Updating light fixtures with spray paint dating machakos
You can read through all the posts in this series here.And if you don’t want to miss a post you can subscribe by email, join me on facebook, or follow this blog in your reader. The fact that you can take a light fixture like this: and turn it into a light fixture like this is amazing!They are just so beautiful (and truly easy to accomplish). Okay guys, so next time you don’t love your light fixtures, what are you gonna do?Paint them, and fall in love with them all over again, right??!! I’ve painted more…many other things with Chalk Paint back in the day! Check out this post here, “Chalk Paint – It’s Not Just For Furniture” Next week I will share the full tutorials on the other light fixtures I shared today.It would have made this post much too long to include it all here.I share a lot of the things I’m doing, in the moment, over there in the “stories”. I’ve painted every single wall in this house as least 4-5 times ( ) but have never painted the ceilings. ;) I’m hoping that by painting all the ceilings down stairs, it will really brighten up the spaces. ;) I did these a little differently than I did the chandelier. Plus, the aged feel is also a good match for my decor. ;) And no, I did not have to remove these from the ceiling either. I recently repainted the foyer in my favorite, SW Sea Salt and it totally changed the feel of the entry. I used this chalk style paint mixed with a tiny bit of water to make it a bit more fluid. Simply apply the paint either long way around the shade or short, up and down strokes, making your way around the shade. Paint one coat and hold it up to a light to see if you have brush strokes, or any missed spots.Ugh And I honestly don’t think they’ve been painted by anyone in 40 years. Just to give you a clue as to how dark and dingy they were….. This finish is amazing…the only one that didn’t get created with PAINT! (same ones I put on the chandelier) Not bad, but that bronze is not really matching my style or colors in here anymore. I’ll be sharing this “faux” patina tutorial soon, too. Do make sure your paint is not too thick and try to apply evenly. If you do, or if you want a bit more color, apply a second coat.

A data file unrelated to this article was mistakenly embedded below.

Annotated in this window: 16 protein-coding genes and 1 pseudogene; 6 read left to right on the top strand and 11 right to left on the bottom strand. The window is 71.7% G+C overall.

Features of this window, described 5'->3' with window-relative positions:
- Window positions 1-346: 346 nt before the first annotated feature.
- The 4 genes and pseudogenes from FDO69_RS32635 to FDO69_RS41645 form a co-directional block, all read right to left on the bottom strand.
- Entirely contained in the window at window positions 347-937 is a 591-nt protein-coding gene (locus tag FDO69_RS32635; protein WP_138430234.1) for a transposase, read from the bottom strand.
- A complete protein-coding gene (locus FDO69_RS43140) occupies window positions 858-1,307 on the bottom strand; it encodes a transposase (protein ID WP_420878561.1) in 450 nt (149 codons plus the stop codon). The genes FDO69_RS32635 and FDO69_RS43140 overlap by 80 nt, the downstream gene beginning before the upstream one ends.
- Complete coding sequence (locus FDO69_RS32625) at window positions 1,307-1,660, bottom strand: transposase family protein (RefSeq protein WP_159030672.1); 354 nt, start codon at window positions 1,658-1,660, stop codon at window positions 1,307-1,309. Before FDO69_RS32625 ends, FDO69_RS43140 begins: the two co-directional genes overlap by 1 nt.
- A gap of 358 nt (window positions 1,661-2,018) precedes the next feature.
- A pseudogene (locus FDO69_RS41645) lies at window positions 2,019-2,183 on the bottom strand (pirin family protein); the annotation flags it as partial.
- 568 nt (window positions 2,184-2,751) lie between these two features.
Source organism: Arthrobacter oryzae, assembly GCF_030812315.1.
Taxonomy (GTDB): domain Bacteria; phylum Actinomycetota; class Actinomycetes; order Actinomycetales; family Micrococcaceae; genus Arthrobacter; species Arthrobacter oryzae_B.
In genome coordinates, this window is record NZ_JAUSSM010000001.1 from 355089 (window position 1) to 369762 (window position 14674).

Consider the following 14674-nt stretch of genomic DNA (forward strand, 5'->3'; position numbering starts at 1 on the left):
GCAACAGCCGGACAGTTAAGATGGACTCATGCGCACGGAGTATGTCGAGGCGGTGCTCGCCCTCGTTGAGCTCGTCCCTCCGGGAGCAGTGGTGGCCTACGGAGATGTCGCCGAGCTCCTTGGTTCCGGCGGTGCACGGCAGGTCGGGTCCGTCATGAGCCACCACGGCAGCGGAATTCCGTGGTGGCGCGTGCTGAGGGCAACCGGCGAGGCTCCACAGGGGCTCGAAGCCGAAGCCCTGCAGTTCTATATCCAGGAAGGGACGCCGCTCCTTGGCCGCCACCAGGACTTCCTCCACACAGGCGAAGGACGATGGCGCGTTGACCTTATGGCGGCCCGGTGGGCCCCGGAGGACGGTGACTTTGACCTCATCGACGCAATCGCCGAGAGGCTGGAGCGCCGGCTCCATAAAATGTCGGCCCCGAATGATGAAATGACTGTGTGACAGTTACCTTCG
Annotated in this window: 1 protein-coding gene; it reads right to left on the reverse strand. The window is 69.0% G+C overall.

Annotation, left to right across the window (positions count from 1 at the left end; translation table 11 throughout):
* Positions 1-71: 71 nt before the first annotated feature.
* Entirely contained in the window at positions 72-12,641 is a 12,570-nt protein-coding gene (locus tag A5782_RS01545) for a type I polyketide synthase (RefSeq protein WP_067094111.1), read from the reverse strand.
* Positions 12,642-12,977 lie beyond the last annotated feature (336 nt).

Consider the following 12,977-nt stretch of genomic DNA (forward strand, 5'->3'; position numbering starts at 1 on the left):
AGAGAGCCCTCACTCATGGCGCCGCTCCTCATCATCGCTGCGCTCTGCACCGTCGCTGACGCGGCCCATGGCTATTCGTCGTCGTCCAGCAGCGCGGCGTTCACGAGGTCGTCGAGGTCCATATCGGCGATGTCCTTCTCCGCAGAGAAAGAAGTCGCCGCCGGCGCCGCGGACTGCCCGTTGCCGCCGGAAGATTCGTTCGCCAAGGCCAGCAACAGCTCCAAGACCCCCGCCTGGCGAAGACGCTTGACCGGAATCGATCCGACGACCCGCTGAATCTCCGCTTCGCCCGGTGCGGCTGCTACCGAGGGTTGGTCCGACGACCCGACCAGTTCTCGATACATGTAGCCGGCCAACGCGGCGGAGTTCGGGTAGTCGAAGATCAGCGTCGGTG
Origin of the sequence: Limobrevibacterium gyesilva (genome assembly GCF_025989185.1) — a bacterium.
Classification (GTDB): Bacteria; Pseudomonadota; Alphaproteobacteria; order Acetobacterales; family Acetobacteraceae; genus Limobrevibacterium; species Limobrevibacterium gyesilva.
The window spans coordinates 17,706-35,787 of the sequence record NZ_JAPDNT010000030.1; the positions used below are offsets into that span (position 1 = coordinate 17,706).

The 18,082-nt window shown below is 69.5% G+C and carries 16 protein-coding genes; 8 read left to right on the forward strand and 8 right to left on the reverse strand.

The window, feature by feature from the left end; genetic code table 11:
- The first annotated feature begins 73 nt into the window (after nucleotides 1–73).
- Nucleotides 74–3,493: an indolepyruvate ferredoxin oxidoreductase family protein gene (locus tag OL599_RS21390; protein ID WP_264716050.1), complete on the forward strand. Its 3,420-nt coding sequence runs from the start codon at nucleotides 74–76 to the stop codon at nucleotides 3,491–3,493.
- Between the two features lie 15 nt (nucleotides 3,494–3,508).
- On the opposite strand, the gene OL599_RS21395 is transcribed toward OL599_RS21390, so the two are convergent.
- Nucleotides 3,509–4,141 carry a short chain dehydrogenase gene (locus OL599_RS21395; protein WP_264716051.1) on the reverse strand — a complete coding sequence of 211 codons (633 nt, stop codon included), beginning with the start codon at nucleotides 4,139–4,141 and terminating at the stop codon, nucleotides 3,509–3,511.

A small roller covers the wider areas more quickly. Apply the top coat with the wool glove supplied in the kit.Long horizontal pieces get horizontal strokes; short vertical pieces that separate the panels get vertical strokes.